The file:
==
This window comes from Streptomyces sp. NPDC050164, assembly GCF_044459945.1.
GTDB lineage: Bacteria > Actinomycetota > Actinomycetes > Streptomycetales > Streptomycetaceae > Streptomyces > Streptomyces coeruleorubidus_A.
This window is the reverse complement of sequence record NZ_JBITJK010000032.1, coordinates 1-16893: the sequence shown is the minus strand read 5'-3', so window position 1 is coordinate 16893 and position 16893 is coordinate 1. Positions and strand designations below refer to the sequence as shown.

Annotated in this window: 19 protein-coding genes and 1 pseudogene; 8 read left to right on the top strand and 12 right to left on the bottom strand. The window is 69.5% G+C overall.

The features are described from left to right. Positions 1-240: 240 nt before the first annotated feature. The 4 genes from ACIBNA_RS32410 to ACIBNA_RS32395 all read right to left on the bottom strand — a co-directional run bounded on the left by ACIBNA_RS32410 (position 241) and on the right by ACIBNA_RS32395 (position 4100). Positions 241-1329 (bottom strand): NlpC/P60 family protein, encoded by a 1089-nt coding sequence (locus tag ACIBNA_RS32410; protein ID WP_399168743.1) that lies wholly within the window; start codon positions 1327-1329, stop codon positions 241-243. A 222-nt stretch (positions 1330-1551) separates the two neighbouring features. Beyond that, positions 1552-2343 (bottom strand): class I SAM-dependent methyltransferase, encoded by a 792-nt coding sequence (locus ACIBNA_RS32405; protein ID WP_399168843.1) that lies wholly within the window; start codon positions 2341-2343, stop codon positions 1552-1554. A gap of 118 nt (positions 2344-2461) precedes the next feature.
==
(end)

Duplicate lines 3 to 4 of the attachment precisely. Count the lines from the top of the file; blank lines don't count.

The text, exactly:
This window is the reverse complement of sequence record NZ_JBITJK010000032.1, coordinates 1-16893: the sequence shown is the minus strand read 5'-3', so window position 1 is coordinate 16893 and position 16893 is coordinate 1. Positions and strand designations below refer to the sequence as shown.

Annotated in this window: 19 protein-coding genes and 1 pseudogene; 8 read left to right on the top strand and 12 right to left on the bottom strand. The window is 69.5% G+C overall.